The New Fall TV Shows Your Friends Will Be Obsessing Over
If you’re in a post-Stranger Things TV slump, we suggest you go outside and run around for a few weeks, because your show addictions are about to multiply tenfold and we foresee a pretty sedentary fall ahead as a result. Not only are favorites coming back—You’re The Worst, Narcos, Jane the Virgin, Fear the Walking Dead, Crazy Ex-Girlfriend, Masters of Sex, American Horror Story, The Affair and Empire among them—but a host of promising new shows are slated for release between now and the end of November as well. Notable among their stars are Sarah Jessica Parker, Kristen Bell, Christina Ricci, Mandy Moore, Minnie Driver and more. Here, the shows we’re most excited to see this fall.
Good Girls Revolt
Good Girls Revolt is probably the show we're most excited to see this fall season. It's set in 1969 and centers around a group of women who petition for fair treatment in the misogynistic environment of a newsroom. (Sadly, if you Google "Ailes" right now, you may see that not much has changed.) We're excited for the fashion as well as the feminist premise, as we're sure it'll inspire us to scour the racks of our favorite vintage meccas in much the same way Mad Men did. Good Girls Revolt premieres Amazon on October 28, but you can watch the first full episode here now.
So, Divorce is not supposed to have anything in common with Sex and the City, but we can't help but feel like it simply picks up a good decade or so after the ending of that which is our favorite show of all time. SJP plays a woman who, after ten years of marriage and two children, has decided on a divorce. Molly Shannon plays her best friend, who is happily married but has no children, and Talia Balsam plays another girlfriend, who has been widowed. We sort of prefer watching a fictional representation of the dating portion of our life's program to the sad divorce/premature death portion, but it's SJP, so we're sure it'll be magic no matter what.
Pitch, which was created by Fox in collaboration with the MLB, centers around the first female to play major league baseball (she is fictional, of course, as no women play major league baseball as of yet). We'd tune in based on the premise alone, but it doesn't hurt that Mark-Paul Gosselaar (Zack Morris) from Saved by the Bell, duh) plays the team's catcher. With the talents of IRL female ball players becoming increasingly hard to ignore, we're hoping this show paves the way from fantasy to reality for all of the women out their with big league dreams. Pitch debuts on Fox on September 22.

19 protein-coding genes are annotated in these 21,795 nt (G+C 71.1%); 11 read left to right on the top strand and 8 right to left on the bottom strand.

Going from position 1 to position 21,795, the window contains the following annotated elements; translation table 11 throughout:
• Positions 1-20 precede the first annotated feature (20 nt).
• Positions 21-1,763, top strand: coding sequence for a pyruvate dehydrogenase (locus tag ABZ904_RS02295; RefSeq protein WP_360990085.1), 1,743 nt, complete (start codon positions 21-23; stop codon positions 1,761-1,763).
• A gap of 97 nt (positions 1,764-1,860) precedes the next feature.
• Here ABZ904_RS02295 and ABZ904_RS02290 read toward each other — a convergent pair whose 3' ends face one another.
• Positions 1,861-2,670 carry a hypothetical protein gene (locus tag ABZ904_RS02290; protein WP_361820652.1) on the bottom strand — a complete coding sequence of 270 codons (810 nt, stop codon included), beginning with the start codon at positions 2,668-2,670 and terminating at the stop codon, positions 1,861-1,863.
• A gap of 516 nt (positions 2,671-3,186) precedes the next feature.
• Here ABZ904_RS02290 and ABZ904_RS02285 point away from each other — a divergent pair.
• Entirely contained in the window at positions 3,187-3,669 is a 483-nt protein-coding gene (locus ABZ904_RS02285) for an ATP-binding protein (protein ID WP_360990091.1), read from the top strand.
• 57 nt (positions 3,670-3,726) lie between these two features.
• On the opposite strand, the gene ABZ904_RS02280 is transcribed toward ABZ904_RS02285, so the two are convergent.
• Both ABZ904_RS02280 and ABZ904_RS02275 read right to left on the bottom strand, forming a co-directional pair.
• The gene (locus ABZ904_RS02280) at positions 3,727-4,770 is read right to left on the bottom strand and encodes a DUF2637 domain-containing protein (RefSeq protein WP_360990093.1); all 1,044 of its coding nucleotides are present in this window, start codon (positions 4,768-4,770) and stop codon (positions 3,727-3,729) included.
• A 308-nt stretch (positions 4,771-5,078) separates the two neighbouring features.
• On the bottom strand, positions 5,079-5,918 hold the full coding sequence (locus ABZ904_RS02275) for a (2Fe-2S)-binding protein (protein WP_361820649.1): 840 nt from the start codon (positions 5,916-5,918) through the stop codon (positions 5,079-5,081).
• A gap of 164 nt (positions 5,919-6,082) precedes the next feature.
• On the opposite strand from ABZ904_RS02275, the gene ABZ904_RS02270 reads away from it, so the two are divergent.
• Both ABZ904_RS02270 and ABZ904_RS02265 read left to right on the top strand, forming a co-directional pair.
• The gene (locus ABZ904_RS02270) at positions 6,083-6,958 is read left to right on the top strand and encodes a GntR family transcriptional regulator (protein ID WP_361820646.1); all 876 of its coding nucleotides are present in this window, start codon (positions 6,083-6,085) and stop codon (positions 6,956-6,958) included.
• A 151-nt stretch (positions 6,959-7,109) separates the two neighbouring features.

This Is Us
This show comes to us from the writers of Crazy, Stupid, Love, and to be honest the previews had us hooked the minute we saw Mandy Moore crying in a close up. It centers around a random group of people, many of whom share the same birthday, as their lives intertwine in strange ways. This Is Us debuts on NBC on September 20.
Issa Rae, creator and star of YouTube sensation The Misadventures of an Awkward Black Girl finally has her own show on HBO, and we couldn't be more excited. The talented girl boss is executive producer, writer, and star of the 30-minute comedy, which promises to be a something akin to a more polished version of the YT original. It centers around the friendship of two modern black women, and will debut on HBO on October 9.
The Good Place
It's increasingly tough for network TV to compete with Netflix, Amazon and the like, but The Good Place is actually getting great reviews. It stars the insanely adorable Kristen Bell as a dead woman who gets mistakingly sent to "the good place." Ted Danson stars alongside her, and the show, which premieres on NBC on September 19, promises to be something you can watch with your parents without feeling either bored or uncomfortable.
Star is destined to be our newest guilty pleasure. Co-created by Empire creator and executive producer Lee Daniels, Star centers around three young women as they navigate the music business and all its trappings. All three of the main players are new actresses, but Queen Latifah, Lenny Kravitz and Benjamin Bratt will star alongside them for some megawatt support.